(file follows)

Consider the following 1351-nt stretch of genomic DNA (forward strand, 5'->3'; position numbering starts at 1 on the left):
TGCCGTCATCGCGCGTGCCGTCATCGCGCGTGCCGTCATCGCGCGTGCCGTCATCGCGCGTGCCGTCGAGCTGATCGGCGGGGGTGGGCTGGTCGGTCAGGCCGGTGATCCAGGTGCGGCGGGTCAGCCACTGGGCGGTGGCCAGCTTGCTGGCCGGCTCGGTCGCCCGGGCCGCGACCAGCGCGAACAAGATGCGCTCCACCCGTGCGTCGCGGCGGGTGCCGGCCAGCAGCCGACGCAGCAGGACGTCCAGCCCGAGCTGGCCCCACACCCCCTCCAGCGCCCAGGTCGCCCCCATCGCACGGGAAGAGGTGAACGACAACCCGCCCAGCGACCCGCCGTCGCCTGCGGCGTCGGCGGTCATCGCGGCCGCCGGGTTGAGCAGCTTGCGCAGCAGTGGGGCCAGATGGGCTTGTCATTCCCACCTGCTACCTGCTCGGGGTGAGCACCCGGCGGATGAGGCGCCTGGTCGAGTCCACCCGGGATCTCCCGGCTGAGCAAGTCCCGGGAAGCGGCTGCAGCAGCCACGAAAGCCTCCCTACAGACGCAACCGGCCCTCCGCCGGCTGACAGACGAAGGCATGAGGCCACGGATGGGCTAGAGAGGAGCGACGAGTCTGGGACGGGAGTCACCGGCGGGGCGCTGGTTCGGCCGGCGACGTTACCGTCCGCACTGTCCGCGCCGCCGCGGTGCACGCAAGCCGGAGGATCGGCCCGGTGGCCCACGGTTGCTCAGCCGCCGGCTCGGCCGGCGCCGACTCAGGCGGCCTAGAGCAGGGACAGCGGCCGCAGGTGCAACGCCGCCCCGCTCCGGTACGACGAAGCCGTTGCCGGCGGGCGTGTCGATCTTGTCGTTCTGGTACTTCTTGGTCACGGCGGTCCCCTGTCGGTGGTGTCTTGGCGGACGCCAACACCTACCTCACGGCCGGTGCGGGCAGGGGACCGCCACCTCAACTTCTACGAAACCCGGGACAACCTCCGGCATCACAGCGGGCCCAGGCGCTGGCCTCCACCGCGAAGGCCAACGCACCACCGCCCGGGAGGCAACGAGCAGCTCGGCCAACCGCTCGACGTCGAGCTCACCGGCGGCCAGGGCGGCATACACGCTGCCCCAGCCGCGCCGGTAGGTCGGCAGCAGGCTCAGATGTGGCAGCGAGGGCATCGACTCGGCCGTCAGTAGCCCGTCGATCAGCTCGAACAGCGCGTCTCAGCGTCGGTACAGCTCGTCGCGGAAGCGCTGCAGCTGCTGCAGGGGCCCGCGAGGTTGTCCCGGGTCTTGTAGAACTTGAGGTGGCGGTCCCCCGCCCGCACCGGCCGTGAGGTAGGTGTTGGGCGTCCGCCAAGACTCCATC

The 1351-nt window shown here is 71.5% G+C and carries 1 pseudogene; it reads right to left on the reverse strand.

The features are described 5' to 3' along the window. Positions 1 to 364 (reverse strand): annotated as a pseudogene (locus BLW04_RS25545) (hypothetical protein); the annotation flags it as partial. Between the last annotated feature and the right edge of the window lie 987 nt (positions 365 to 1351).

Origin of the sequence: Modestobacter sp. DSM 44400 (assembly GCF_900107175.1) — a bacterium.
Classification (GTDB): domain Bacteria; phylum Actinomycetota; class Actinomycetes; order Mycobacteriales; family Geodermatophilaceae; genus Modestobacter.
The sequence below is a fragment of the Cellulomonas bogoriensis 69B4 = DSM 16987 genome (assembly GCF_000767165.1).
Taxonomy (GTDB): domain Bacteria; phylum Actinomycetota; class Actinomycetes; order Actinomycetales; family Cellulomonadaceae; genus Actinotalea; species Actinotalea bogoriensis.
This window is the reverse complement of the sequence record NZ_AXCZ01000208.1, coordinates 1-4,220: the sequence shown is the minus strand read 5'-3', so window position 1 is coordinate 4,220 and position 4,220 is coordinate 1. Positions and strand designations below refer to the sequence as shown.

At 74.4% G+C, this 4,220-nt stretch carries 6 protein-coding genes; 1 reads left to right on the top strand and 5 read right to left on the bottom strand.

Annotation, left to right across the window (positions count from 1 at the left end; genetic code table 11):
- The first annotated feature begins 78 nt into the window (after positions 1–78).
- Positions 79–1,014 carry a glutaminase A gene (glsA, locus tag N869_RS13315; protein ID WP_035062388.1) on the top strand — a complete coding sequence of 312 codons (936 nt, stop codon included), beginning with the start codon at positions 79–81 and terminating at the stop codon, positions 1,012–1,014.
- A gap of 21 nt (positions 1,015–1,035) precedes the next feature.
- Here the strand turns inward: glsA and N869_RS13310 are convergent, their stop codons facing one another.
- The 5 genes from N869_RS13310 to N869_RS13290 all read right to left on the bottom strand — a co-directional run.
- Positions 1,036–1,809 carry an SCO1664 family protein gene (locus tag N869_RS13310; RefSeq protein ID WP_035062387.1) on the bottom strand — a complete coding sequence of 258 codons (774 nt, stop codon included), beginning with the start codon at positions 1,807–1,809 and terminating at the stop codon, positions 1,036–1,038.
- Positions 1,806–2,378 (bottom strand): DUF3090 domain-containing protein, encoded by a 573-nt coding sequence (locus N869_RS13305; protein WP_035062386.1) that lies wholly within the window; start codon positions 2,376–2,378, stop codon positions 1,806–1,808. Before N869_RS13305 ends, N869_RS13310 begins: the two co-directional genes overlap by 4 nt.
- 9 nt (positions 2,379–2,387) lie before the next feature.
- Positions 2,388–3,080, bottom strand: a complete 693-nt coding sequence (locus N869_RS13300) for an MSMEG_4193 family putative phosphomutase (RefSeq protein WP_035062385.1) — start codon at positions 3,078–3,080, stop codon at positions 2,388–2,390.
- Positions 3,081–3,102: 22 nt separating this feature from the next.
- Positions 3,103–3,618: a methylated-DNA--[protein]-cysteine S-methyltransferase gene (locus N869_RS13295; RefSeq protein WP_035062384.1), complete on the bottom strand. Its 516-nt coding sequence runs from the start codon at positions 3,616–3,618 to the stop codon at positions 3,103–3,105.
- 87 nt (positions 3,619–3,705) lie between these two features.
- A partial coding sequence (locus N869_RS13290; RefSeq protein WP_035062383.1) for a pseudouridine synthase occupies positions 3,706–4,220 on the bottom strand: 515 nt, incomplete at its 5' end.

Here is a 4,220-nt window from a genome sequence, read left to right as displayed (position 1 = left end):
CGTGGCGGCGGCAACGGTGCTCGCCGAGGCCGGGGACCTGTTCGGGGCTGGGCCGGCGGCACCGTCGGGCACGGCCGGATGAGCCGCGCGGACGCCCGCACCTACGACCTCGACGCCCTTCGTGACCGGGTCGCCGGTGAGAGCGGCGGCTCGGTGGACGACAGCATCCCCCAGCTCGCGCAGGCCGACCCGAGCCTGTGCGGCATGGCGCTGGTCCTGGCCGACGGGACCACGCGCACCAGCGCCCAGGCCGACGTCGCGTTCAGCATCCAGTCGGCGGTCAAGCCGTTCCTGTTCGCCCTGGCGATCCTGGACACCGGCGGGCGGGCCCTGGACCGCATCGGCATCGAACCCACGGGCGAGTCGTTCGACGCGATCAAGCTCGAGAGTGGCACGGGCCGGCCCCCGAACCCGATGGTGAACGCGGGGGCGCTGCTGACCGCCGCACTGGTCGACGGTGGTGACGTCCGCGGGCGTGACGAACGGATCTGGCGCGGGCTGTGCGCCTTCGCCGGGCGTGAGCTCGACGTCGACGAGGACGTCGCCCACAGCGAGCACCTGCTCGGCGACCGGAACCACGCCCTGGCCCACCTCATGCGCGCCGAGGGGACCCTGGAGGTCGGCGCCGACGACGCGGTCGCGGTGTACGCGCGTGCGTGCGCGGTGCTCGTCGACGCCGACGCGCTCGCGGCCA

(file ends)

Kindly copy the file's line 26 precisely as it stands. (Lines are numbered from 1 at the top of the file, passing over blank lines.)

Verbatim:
CGTGGCGGCGGCAACGGTGCTCGCCGAGGCCGGGGACCTGTTCGGGGCTGGGCCGGCGGCACCGTCGGGCACGGCCGGATGAGCCGCGCGGACGCCCGCACCTACGACCTCGACGCCCTTCGTGACCGGGTCGCCGGTGAGAGCGGCGGCTCGGTGGACGACAGCATCCCCCAGCTCGCGCAGGCCGACCCGAGCCTGTGCGGCATGGCGCTGGTCCTGGCCGACGGGACCACGCGCACCAGCGCCCAGGCCGACGTCGCGTTCAGCATCCAGTCGGCGGTCAAGCCGTTCCTGTTCGCCCTGGCGATCCTGGACACCGGCGGGCGGGCCCTGGACCGCATCGGCATCGAACCCACGGGCGAGTCGTTCGACGCGATCAAGCTCGAGAGTGGCACGGGCCGGCCCCCGAACCCGATGGTGAACGCGGGGGCGCTGCTGACCGCCGCACTGGTCGACGGTGGTGACGTCCGCGGGCGTGACGAACGGATCTGGCGCGGGCTGTGCGCCTTCGCCGGGCGTGAGCTCGACGTCGACGAGGACGTCGCCCACAGCGAGCACCTGCTCGGCGACCGGAACCACGCCCTGGCCCACCTCATGCGCGCCGAGGGGACCCTGGAGGTCGGCGCCGACGACGCGGTCGCGGTGTACGCGCGTGCGTGCGCGGTGCTCGTCGACGCCGACGCGCTCGCGGCCA